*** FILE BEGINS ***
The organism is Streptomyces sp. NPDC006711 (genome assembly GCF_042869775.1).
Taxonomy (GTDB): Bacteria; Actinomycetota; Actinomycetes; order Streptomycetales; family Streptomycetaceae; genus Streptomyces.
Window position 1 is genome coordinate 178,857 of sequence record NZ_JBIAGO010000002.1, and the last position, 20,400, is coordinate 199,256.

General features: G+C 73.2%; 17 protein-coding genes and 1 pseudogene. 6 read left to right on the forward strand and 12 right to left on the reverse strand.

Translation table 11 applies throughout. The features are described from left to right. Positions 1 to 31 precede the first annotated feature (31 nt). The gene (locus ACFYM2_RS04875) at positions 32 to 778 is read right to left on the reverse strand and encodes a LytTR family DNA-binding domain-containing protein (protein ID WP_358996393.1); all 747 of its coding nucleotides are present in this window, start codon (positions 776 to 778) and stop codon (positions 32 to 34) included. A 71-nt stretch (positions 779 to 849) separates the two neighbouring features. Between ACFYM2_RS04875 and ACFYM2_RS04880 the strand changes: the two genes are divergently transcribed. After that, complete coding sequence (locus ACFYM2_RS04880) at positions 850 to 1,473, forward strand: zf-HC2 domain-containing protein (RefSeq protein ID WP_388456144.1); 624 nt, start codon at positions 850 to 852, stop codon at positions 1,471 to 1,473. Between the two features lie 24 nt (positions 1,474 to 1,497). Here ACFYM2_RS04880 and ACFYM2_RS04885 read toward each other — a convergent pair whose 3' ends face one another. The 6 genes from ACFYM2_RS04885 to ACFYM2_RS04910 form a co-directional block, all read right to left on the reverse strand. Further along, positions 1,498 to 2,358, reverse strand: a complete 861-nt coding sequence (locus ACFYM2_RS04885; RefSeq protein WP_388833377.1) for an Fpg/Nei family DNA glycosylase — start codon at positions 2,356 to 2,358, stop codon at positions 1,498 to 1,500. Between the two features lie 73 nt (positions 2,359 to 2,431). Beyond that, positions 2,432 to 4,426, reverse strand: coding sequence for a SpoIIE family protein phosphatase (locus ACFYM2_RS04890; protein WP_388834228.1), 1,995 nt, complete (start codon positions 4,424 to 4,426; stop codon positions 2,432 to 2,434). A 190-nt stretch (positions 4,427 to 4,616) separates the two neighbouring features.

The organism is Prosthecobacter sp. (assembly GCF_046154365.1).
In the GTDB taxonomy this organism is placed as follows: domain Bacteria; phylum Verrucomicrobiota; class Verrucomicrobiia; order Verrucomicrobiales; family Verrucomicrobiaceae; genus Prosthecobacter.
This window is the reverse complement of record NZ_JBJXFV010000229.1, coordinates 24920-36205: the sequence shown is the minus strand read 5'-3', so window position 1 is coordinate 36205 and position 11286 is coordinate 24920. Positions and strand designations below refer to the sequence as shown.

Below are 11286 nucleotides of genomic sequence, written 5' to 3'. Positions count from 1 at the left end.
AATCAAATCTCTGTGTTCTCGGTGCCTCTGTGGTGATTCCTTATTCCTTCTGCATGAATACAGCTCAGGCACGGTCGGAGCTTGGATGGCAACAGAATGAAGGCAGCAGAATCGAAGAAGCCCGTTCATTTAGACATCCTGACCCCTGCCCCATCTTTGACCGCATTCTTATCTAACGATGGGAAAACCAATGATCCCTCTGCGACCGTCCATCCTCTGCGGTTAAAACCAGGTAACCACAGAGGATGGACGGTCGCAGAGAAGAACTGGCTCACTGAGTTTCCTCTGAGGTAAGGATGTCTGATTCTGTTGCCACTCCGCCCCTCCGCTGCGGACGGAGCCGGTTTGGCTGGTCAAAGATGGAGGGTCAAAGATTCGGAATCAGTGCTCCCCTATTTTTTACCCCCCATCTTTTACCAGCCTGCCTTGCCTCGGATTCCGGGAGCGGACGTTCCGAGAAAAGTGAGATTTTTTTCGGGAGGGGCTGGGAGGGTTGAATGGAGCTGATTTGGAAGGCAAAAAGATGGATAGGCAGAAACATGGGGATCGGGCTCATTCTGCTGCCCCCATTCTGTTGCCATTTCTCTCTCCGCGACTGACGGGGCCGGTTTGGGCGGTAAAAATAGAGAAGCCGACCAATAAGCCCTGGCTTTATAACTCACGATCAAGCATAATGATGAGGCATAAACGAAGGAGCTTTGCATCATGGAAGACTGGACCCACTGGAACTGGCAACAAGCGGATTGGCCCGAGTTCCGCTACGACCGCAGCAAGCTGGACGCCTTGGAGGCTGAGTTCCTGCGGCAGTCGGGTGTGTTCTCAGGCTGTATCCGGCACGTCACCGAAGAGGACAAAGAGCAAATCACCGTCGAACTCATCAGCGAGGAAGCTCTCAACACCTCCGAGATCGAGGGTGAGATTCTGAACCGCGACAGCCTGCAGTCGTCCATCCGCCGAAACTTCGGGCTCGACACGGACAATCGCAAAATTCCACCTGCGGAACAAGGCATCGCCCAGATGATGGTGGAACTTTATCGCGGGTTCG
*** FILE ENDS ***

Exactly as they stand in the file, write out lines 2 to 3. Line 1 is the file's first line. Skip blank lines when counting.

Taxonomy (GTDB): Bacteria; Actinomycetota; Actinomycetes; order Streptomycetales; family Streptomycetaceae; genus Streptomyces.
Window position 1 is genome coordinate 178,857 of sequence record NZ_JBIAGO010000002.1, and the last position, 20,400, is coordinate 199,256.